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Spring 2019 Class Descriptions

Administrative Law (LWPP510)

Instructor(s): Mila Sohoni

4 credit(s), Letter Graded
Concentration(s): Environmental and Energy Law, Employment and Labor Law, Public Interest Law, Health Law, Children's Rights

Administrative law is relevant to a broad variety of areas of legal practice, including securities regulation, labor law, immigration, energy law, and health law. This course is an introduction to the basic rules and procedures governing federal administrative agencies. Subjects covered include (1) the legal framework (both constitutional and statutory) that guides activity by administrative agencies; (2) presidential and congressional controls over agencies; and (3) judicial review of administrative action.

Note: This is a required course for the Environmental & Energy Law and Public Interest Law concentrations (JD). This course may be applied as part of the nine required credits for the Health Law Concentration (JD).
Additional Information: Environmental & Energy Law Concentration (JD), Public Interest Law Concentration (JD)

Advanced Business Planning (LWTE505)

Instructor(s): Staff

2 credit(s), Letter Graded
Requirement(s): Experiential
Concentration(s): Taxation, Business and Corporate Law, LLM in Taxation, LLM in Business and Corporate Law
Prerequisite(s): Tax I , Corporations

The course consists of a series of planning problems that arise in connection with the formation and operation of a corporation. Attention will be directed to the corporate law, securities law and tax law issues related to each event with emphasis placed on active class participation in problem solving and selection of alternative solutions. For each seminar meeting there will be ungraded homework assignments directed to issues raised with each problem. The final examination will consist of a 72 hour take-home examination and problem.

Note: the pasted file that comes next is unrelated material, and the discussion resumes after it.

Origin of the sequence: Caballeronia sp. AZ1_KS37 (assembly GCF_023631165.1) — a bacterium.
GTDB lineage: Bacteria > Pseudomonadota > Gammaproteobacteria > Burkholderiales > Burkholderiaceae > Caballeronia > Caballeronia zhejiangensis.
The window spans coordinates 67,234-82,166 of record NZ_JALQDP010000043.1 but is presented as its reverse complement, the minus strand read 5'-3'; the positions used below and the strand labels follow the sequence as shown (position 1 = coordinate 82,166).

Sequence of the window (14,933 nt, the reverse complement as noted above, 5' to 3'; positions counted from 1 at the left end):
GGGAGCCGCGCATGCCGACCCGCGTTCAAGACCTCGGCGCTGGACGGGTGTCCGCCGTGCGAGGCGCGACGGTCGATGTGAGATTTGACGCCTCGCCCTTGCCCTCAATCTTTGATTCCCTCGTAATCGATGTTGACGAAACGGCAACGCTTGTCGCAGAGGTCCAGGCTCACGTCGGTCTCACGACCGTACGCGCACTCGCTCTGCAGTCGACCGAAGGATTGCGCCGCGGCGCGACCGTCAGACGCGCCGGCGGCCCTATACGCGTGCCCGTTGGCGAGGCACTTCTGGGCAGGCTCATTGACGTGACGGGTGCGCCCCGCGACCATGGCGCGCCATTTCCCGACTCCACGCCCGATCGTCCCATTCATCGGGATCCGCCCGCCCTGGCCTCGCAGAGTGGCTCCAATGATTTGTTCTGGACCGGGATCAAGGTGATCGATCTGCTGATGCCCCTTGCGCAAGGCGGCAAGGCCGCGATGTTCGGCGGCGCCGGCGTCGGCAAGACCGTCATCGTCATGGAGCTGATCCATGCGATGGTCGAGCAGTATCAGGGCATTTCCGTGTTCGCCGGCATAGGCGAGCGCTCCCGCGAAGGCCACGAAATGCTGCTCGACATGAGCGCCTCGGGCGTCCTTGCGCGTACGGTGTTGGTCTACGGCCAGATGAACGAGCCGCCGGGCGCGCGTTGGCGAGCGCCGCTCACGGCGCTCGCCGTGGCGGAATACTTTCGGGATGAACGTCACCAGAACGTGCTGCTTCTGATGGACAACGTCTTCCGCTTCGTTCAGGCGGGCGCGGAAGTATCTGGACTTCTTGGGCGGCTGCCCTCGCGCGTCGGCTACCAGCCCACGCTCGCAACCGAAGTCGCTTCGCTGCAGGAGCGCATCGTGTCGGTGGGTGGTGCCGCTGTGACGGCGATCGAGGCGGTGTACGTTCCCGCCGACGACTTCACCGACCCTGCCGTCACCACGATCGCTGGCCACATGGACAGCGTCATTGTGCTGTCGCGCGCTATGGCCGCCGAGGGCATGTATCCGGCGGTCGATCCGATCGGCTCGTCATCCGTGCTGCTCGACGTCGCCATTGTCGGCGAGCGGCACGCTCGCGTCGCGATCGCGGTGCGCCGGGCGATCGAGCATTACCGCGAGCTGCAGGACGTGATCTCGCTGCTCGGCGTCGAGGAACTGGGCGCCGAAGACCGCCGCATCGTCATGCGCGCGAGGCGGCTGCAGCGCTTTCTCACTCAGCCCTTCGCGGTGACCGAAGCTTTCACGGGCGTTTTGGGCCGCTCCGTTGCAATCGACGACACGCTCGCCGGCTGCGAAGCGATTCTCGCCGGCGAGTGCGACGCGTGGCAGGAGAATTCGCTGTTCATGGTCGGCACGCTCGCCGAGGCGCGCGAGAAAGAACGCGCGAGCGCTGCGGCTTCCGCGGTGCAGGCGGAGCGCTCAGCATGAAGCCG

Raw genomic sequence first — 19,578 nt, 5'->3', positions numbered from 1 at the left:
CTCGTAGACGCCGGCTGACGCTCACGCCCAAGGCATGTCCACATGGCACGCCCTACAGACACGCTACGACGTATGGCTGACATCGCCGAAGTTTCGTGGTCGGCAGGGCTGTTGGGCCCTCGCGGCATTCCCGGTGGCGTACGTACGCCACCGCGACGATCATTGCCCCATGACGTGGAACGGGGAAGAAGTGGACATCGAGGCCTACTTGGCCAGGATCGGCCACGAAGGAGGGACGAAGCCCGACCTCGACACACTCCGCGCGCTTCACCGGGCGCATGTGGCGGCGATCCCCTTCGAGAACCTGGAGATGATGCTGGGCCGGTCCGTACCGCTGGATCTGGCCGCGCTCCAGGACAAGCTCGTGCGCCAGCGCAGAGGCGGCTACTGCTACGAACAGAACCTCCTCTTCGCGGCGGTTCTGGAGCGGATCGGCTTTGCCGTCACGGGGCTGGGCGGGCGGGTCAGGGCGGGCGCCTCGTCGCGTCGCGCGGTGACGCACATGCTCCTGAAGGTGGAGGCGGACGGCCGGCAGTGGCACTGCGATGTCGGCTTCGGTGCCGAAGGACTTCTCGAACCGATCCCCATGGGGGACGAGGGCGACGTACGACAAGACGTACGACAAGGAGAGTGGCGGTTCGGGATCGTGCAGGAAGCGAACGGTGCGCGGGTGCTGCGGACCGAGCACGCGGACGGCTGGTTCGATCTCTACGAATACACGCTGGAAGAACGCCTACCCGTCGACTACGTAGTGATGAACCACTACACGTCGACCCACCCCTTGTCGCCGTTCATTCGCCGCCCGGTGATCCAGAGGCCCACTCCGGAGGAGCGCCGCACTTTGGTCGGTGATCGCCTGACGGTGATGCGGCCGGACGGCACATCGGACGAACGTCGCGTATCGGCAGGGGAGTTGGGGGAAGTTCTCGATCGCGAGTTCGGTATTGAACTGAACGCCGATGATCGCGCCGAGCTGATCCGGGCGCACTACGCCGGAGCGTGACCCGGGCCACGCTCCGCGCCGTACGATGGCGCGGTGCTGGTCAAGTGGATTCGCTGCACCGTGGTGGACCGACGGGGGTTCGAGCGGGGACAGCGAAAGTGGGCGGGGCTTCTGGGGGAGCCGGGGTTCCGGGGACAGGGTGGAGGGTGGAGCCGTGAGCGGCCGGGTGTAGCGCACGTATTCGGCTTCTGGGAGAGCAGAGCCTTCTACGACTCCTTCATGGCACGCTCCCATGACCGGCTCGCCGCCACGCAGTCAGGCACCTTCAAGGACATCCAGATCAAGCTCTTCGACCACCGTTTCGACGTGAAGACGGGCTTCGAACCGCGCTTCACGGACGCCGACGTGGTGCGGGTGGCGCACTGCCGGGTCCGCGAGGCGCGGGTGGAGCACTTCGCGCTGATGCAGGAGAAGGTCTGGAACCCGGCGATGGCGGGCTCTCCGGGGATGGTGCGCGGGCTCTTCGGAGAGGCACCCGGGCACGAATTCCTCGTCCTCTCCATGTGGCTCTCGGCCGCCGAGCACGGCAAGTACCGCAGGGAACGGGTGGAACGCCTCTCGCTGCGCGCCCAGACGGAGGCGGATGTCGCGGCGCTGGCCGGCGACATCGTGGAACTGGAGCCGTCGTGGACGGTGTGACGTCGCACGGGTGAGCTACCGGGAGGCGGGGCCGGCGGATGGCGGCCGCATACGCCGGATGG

Advanced Legal Research (LWLP512)

Instructor(s): Judith Lihosit

1 credit(s), Letter Graded

Advanced Legal Research builds upon basic legal research skills that students learned in their first-year Legal Writing and Research class. Topics include identifying and using appropriate secondary sources, advanced search techniques using Lexis, Westlaw, and other subscription services to locate relevant primary and secondary source materials, developing cost-effective research strategies, and critically evaluating search results and materials. Students will also have the option to learn about additional resources and techniques for researching topics, such as legislative history, administrative law, and foreign & international legal materials..

This is an on-line web based class that will not have any in person classes. This class will be taught the first seven weeks of the semester and will feature a final exam after the course has concluded outside of the traditional final exam period.

Advanced Pass-Thru Taxation (LWTE556)

Instructor(s): Staff

2 credit(s), Letter Graded
Concentration(s): Taxation, LLM in Taxation
Prerequisite(s): Tax I
Recommended Class(es): Corporate Tax, Partnership Tax

The use of tax pass-through entities has become widespread and powerful both in the U.S. and internationally. The purpose of the course is to understand the rules that apply to S corporations, partnerships, REITs and other pass-through entities and how those entities are used, both domestically and internationally. The course will also consider the tax policy issues that pass-through entities raise. The questions are both broad (e.g., Why do we have so many pass-through entities? Why do the rules for each differ? What are the issues for different classes of investors? Is simplification possible?) and narrow (e.g., How is entity-level tax eliminated in the case of a REIT or a RIC? In the case of a REMIC? In the case of an S corporation?) This class meets from January 7, 2019 to February 7, 2019. In addition to class participation, there will be 2 hour open book exam.

 

Advanced Trial Advocacy (LWLP515)

Instructor(s): Bibianne Fell

3 credit(s), Letter Graded
Requirement(s): Experiential
Concentration(s): Criminal Law, Criminal Litigation, Civil Litigation
Prerequisite(s): Trial Advocacy, Evidence

A course combining one hour per week of demonstrations and lecture with a two hour per week workshop involving critique of individual student performances in a number of the more difficult areas of trial practice. Students are videotaped during certain skills over the semester with feedback from instructors and practitioners. In addition to the weekly skills sessions, students perform at least one bench trial and one jury trial. The class will also address and consider the use of trial presentation technology at trial, and the intricacies of examining experts and children. There will be minor written requirements related to the skill of the week. This is an intensive course designed to focus on individual presentation skills. Prerequisites: Trial Advocacy and Evidence. Enrollment is limited. Students are graded by the standard letter grading system.